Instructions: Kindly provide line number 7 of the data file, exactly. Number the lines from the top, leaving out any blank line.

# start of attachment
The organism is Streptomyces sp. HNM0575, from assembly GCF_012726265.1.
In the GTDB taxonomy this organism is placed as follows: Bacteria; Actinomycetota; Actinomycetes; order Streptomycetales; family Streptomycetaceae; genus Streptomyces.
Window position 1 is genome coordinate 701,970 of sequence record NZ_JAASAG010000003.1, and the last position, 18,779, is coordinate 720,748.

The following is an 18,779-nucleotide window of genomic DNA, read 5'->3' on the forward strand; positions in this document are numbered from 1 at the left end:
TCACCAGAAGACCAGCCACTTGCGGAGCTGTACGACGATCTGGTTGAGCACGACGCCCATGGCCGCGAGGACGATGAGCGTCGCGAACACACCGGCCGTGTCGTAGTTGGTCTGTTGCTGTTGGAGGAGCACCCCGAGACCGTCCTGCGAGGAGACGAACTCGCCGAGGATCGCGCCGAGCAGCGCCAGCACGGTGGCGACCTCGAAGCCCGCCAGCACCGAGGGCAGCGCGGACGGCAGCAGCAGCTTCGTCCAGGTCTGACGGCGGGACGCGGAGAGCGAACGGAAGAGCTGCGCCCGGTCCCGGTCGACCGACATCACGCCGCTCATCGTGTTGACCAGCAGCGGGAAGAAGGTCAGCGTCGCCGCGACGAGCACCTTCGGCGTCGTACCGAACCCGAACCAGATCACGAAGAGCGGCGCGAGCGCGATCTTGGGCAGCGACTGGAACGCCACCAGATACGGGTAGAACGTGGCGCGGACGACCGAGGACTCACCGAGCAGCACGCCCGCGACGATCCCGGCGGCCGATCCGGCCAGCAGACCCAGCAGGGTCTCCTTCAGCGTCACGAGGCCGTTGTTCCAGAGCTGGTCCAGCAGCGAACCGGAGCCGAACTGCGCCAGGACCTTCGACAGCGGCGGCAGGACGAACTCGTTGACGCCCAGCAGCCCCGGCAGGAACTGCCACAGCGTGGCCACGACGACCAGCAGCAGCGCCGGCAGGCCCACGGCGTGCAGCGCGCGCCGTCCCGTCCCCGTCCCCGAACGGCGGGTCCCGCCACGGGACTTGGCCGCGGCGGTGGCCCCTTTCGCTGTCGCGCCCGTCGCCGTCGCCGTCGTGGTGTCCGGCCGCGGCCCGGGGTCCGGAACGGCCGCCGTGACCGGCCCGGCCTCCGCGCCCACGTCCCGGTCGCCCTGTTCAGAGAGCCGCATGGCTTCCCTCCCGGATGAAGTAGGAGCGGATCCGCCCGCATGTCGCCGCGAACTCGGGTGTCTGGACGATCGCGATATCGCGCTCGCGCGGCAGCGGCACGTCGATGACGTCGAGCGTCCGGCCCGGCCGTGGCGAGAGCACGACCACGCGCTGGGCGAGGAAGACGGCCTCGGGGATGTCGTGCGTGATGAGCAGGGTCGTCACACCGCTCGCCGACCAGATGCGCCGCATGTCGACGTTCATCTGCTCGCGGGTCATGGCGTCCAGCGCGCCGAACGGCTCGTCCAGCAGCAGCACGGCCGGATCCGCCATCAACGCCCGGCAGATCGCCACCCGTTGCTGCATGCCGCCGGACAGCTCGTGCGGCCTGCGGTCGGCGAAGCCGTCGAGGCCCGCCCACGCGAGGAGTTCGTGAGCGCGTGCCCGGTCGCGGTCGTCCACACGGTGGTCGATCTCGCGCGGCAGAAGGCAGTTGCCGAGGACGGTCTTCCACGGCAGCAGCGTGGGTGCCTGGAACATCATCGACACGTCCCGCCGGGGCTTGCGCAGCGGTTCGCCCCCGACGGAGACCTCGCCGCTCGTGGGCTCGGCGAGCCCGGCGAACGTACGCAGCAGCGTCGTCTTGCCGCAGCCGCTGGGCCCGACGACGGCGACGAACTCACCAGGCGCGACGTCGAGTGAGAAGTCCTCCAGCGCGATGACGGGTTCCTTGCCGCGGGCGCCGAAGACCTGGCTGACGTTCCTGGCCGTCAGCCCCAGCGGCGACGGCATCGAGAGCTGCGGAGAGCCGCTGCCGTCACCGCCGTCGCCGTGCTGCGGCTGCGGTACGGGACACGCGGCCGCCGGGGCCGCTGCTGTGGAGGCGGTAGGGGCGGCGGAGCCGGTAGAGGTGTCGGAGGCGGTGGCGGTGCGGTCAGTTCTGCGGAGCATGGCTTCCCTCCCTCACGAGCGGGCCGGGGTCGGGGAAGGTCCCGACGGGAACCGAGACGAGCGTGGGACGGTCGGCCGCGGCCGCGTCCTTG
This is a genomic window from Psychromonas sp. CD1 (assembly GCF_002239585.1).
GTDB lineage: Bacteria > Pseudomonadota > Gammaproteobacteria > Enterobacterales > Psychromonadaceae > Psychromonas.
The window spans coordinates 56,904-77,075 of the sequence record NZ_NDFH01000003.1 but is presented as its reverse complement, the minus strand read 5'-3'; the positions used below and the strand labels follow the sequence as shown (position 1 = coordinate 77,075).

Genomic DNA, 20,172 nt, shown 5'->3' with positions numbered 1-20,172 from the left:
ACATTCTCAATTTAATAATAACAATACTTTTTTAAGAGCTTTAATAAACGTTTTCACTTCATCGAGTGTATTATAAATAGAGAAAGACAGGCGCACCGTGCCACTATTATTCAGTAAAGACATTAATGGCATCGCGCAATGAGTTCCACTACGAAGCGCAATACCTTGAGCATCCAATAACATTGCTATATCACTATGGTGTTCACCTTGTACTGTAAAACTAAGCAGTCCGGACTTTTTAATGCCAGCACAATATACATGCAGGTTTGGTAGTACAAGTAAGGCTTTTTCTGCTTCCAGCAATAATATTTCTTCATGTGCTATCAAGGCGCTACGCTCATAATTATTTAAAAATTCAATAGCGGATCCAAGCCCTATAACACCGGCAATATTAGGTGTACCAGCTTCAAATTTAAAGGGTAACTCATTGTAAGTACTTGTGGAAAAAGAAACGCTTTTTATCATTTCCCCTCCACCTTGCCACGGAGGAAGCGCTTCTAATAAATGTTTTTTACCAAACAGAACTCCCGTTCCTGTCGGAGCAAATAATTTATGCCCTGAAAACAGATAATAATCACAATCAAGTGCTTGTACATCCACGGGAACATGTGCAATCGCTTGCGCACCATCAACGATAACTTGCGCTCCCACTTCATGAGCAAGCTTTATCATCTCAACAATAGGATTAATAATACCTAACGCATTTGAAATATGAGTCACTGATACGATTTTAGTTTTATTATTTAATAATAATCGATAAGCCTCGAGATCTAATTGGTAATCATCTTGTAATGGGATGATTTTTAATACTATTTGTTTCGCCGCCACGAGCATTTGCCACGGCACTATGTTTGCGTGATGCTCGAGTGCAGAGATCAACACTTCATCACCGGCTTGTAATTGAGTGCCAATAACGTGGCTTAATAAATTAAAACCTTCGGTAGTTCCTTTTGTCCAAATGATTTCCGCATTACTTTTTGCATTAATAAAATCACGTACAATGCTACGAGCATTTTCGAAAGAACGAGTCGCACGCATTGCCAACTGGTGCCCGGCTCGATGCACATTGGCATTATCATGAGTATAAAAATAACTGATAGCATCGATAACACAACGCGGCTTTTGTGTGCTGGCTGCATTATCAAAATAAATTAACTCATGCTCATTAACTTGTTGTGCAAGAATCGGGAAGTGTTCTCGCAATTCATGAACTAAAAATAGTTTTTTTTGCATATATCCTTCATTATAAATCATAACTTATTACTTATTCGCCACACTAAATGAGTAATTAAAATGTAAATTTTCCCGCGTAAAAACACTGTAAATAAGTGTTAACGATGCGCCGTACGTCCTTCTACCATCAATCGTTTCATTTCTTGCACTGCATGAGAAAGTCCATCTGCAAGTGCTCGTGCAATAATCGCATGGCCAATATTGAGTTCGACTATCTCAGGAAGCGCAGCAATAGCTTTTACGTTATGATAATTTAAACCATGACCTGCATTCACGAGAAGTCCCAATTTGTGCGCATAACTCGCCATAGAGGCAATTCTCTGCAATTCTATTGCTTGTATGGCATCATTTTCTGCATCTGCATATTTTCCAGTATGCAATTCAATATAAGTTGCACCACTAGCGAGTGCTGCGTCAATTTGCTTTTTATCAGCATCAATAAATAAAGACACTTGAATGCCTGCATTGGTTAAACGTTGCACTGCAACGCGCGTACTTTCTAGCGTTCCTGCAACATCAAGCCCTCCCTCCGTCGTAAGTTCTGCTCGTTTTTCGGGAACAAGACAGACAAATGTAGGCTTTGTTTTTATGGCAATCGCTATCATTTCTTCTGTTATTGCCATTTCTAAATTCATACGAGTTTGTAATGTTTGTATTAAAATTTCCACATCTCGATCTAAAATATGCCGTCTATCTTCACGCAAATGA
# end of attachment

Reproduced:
GTDB lineage: Bacteria > Pseudomonadota > Gammaproteobacteria > Enterobacterales > Psychromonadaceae > Psychromonas.